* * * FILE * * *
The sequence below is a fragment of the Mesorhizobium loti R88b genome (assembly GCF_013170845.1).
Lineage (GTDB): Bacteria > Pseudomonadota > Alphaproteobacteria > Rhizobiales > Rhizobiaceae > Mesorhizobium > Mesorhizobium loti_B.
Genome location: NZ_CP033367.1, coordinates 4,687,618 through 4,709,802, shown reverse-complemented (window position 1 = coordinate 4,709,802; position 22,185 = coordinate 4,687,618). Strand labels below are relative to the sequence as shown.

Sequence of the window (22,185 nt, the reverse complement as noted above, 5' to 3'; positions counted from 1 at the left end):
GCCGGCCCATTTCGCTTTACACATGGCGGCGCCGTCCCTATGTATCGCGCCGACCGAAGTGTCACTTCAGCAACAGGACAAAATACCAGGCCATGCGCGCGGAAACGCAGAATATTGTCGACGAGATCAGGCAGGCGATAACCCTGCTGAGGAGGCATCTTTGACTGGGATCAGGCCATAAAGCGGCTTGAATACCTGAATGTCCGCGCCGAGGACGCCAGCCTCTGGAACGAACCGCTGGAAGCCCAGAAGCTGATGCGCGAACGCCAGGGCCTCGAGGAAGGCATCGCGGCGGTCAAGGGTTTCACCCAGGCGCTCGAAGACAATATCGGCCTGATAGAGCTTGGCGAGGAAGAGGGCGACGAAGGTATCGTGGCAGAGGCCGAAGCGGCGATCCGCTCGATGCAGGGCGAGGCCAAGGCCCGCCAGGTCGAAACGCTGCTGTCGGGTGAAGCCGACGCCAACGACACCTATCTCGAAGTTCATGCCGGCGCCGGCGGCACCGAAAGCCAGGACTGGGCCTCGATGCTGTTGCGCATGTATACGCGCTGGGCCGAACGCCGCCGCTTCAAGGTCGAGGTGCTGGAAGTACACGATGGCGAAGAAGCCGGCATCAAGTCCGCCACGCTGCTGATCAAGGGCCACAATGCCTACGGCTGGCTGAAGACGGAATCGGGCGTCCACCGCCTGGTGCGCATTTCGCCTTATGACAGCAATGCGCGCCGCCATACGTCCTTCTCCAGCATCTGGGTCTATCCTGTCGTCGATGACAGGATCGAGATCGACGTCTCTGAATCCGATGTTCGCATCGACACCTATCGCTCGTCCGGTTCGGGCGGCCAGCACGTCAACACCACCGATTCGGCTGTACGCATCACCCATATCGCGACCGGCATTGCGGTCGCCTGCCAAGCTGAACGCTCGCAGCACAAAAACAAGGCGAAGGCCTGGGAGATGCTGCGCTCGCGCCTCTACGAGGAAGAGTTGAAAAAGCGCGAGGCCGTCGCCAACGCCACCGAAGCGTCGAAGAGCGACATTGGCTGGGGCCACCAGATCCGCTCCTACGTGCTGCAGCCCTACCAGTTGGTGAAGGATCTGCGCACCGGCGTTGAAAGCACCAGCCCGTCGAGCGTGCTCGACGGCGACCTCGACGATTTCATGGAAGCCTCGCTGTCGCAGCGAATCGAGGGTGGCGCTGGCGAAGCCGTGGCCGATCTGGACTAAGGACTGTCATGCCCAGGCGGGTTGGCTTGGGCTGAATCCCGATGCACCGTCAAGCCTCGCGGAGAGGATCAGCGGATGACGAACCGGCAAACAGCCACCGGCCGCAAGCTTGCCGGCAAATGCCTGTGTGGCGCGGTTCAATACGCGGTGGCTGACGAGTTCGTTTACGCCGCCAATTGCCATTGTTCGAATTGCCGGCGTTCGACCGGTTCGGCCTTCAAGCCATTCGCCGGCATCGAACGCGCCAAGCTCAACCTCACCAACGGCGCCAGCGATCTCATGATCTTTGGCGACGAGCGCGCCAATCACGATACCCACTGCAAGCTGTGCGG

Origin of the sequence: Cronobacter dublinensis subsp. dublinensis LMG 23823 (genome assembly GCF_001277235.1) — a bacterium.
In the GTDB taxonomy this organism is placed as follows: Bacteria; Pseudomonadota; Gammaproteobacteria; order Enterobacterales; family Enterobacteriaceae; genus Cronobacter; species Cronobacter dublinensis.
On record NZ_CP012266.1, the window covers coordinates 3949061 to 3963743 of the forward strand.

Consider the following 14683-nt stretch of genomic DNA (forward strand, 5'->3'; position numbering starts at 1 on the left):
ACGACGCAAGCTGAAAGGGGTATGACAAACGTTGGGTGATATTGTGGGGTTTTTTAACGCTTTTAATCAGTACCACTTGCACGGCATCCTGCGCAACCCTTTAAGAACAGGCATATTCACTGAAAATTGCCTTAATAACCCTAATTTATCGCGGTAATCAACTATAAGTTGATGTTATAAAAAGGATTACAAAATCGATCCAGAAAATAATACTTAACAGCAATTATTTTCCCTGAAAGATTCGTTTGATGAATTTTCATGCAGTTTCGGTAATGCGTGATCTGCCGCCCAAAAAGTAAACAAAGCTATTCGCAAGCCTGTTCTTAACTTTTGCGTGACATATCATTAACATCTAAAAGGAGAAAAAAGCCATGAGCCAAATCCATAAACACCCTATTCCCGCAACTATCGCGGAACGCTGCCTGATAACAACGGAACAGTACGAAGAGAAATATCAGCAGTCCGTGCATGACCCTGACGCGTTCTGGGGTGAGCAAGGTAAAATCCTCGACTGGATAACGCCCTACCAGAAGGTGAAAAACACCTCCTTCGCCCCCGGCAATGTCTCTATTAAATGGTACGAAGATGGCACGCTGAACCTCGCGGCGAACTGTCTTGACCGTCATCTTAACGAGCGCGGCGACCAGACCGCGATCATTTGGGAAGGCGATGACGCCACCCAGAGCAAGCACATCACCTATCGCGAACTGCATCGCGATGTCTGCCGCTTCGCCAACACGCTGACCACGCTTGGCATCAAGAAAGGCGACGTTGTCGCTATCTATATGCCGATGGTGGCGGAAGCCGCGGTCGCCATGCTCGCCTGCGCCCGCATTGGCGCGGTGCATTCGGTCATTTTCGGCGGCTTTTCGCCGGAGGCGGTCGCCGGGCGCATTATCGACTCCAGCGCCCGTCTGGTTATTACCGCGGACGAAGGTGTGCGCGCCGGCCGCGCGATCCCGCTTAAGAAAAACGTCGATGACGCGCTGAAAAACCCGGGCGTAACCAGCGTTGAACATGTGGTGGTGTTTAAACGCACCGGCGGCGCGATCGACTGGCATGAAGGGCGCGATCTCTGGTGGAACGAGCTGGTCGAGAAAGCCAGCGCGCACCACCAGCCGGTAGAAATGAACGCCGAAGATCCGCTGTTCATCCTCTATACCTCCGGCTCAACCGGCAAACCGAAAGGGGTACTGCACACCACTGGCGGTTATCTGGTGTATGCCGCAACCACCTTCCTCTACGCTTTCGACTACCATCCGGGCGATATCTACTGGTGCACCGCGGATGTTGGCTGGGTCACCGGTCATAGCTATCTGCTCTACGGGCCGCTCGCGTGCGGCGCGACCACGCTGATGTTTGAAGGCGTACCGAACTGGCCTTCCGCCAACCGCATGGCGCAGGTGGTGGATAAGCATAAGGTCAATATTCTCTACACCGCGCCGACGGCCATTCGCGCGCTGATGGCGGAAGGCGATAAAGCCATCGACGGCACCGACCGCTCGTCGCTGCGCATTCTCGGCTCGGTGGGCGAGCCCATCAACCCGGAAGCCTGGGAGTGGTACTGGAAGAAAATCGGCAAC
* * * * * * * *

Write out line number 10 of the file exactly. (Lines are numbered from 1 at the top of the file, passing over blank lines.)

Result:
ACGACGCAAGCTGAAAGGGGTATGACAAACGTTGGGTGATATTGTGGGGTTTTTTAACGCTTTTAATCAGTACCACTTGCACGGCATCCTGCGCAACCCTTTAAGAACAGGCATATTCACTGAAAATTGCCTTAATAACCCTAATTTATCGCGGTAATCAACTATAAGTTGATGTTATAAAAAGGATTACAAAATCGATCCAGAAAATAATACTTAACAGCAATTATTTTCCCTGAAAGATTCGTTTGATGAATTTTCATGCAGTTTCGGTAATGCGTGATCTGCCGCCCAAAAAGTAAACAAAGCTATTCGCAAGCCTGTTCTTAACTTTTGCGTGACATATCATTAACATCTAAAAGGAGAAAAAAGCCATGAGCCAAATCCATAAACACCCTATTCCCGCAACTATCGCGGAACGCTGCCTGATAACAACGGAACAGTACGAAGAGAAATATCAGCAGTCCGTGCATGACCCTGACGCGTTCTGGGGTGAGCAAGGTAAAATCCTCGACTGGATAACGCCCTACCAGAAGGTGAAAAACACCTCCTTCGCCCCCGGCAATGTCTCTATTAAATGGTACGAAGATGGCACGCTGAACCTCGCGGCGAACTGTCTTGACCGTCATCTTAACGAGCGCGGCGACCAGACCGCGATCATTTGGGAAGGCGATGACGCCACCCAGAGCAAGCACATCACCTATCGCGAACTGCATCGCGATGTCTGCCGCTTCGCCAACACGCTGACCACGCTTGGCATCAAGAAAGGCGACGTTGTCGCTATCTATATGCCGATGGTGGCGGAAGCCGCGGTCGCCATGCTCGCCTGCGCCCGCATTGGCGCGGTGCATTCGGTCATTTTCGGCGGCTTTTCGCCGGAGGCGGTCGCCGGGCGCATTATCGACTCCAGCGCCCGTCTGGTTATTACCGCGGACGAAGGTGTGCGCGCCGGCCGCGCGATCCCGCTTAAGAAAAACGTCGATGACGCGCTGAAAAACCCGGGCGTAACCAGCGTTGAACATGTGGTGGTGTTTAAACGCACCGGCGGCGCGATCGACTGGCATGAAGGGCGCGATCTCTGGTGGAACGAGCTGGTCGAGAAAGCCAGCGCGCACCACCAGCCGGTAGAAATGAACGCCGAAGATCCGCTGTTCATCCTCTATACCTCCGGCTCAACCGGCAAACCGAAAGGGGTACTGCACACCACTGGCGGTTATCTGGTGTATGCCGCAACCACCTTCCTCTACGCTTTCGACTACCATCCGGGCGATATCTACTGGTGCACCGCGGATGTTGGCTGGGTCACCGGTCATAGCTATCTGCTCTACGGGCCGCTCGCGTGCGGCGCGACCACGCTGATGTTTGAAGGCGTACCGAACTGGCCTTCCGCCAACCGCATGGCGCAGGTGGTGGATAAGCATAAGGTCAATATTCTCTACACCGCGCCGACGGCCATTCGCGCGCTGATGGCGGAAGGCGATAAAGCCATCGACGGCACCGACCGCTCGTCGCTGCGCATTCTCGGCTCGGTGGGCGAGCCCATCAACCCGGAAGCCTGGGAGTGGTACTGGAAGAAAATCGGCAAC